e' in the other map with a security zone Z'
indistinguishable from Z, and disjoint from previously
chosen zones. In this case, e and e' are their own anchor. The
assumption on E' assures that this is always
possible.
 if a previously chosen element f is in the security zone of
e, then there is a chance that they interact. In this case, let
g be the anchor of f. It is easy to see that e belongs to the
security zone of g, because the sizes of the zones are
exponentially distributed. Therefore Duplicator can choose
the image e' of e in the zone Z' associated to the
security zone Z of g. The anchors of e and e' are
respectively set to be g and g'.
At the end of the game, elements in A are either too far
away to interact or share the same anchor. In both cases the
corresponding elements in B will satisfy the same atomic
formulas.
6 Conclusion
Richness properties have been proved for many families of rooted maps
by Bender et al.
[4, 3, 5, 6, 7]. Thanks
to the work of Richmond and Wormald [8] these results
hold as well for unrooted maps. Using the previously described
machinery it implies 01 laws for the following families of maps on a
surface of given genus: all maps, smooth maps, 2connected maps,
3connected maps, triangular maps, 2connected triangular maps and
3connected triangular maps.
References
 [1]

Abiteboul (S.), Compton (K. J.), and Vianu (V.). 
Queries are easier than you though (probably). In Proceedings of
the ACM Symposium on Principle of Database Systems. pp. 3242. 
Association for Computing Machinery, 1992.
 [2]

Bender (E. A.), Compton (K. J.), and Richmond (L. B.). 
01 laws for maps. Random Structures & Algorithms,
vol. 14, n°3, 1999, pp. 215237.
 [3]

Bender (E. A.), Gao (Z.), and Richmond (L. B.). 
Submaps of maps. I. General 01 laws. Journal of
Combinatorial Theory. Series B, vol. 55, n°1, 1992,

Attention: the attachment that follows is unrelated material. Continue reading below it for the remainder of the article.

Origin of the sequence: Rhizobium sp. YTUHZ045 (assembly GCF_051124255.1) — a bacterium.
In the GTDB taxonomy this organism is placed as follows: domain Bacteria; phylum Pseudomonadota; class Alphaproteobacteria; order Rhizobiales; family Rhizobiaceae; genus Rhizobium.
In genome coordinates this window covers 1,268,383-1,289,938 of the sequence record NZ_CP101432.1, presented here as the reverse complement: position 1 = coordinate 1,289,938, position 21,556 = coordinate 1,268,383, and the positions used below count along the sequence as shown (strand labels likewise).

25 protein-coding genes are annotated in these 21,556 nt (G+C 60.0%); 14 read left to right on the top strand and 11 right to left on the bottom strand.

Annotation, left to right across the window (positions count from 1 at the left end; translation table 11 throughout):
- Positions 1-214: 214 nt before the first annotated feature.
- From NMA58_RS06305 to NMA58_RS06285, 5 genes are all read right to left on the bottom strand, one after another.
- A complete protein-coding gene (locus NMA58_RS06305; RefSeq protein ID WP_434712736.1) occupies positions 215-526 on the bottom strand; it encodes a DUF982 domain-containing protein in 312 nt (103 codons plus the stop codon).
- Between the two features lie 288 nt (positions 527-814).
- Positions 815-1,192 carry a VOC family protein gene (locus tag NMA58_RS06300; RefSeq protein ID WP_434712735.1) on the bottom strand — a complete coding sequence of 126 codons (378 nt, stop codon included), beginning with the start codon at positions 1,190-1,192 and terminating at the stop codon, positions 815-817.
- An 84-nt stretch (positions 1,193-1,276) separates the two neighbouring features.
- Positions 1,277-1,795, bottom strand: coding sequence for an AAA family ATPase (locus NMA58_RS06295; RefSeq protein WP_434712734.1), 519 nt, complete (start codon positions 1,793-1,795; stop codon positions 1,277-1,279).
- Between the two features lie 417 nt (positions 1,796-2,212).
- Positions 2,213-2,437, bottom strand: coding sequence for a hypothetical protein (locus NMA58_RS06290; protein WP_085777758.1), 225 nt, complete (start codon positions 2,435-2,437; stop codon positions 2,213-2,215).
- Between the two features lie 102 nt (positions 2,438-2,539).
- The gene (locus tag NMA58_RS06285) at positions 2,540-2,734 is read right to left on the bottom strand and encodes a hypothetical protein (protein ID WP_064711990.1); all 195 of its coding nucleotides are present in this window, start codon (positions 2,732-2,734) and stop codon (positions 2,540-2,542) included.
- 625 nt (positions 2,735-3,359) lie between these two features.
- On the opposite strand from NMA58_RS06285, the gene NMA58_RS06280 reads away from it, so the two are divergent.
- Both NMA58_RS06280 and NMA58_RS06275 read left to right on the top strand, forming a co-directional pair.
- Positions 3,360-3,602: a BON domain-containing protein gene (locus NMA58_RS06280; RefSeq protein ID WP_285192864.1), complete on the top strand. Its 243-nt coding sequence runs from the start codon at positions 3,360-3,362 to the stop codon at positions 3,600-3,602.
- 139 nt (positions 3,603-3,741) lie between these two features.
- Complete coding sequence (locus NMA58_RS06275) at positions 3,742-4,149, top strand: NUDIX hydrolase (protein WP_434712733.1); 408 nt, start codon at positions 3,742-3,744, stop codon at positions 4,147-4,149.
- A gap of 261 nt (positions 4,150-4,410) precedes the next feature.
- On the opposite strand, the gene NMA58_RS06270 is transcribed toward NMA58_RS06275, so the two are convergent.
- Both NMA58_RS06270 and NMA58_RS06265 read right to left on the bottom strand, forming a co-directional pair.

pp. 104117.
 [4]

Bender (E. A.), Gao (Z.), and Richmond (L. B.). 
Almost all rooted maps have large representativity. Journal of
Graph Theory, vol. 18, n°6, 1994, pp. 545555.
 [5]

Bender (E. A.), Gao (Z.), Richmond (L. B.), and Wormald (N. C.). 
Asymptotic properties of rooted 3connected maps on surfaces. Australian Mathematical Society. Journal. Series A. Pure Mathematics and
Statistics, vol. 60, n°1, 1996, pp. 3141.
 [6]

Bender (E. A.) and Richmond (L. B.). 
Submaps of maps. III. kconnected nonplanar maps. Journal of Combinatorial Theory. Series B, vol. 55, n°1,
1992, pp. 125132.
 [7]

Gao (Z.). 
A pattern for the asymptotic number of rooted maps on surfaces. Journal of Combinatorial Theory. Series A, vol. 64, n°2,
1993, pp. 246264.
 [8]

Richmond (L. B.) and Wormald (N. C.). 
Almost all maps are asymmetric. Journal of Combinatorial Theory.
Series B, vol. 63, n°1, 1995, pp. 17.
 [9]

Tutte (W. T.). 
Graph theory. 
AddisonWesley Publishing Co., Reading, Mass., 1984,
Encyclopedia of Mathematics and its Applications, vol. 21, xxi+333p.
With a foreword by C. St. J. A. NashWilliams.
 1
 See also the summary on the same subject by
Frédéric Chyzak in the 19951996 edition.
This document was translated from L^{A}T_{E}X by
H^{E}V^{E}A.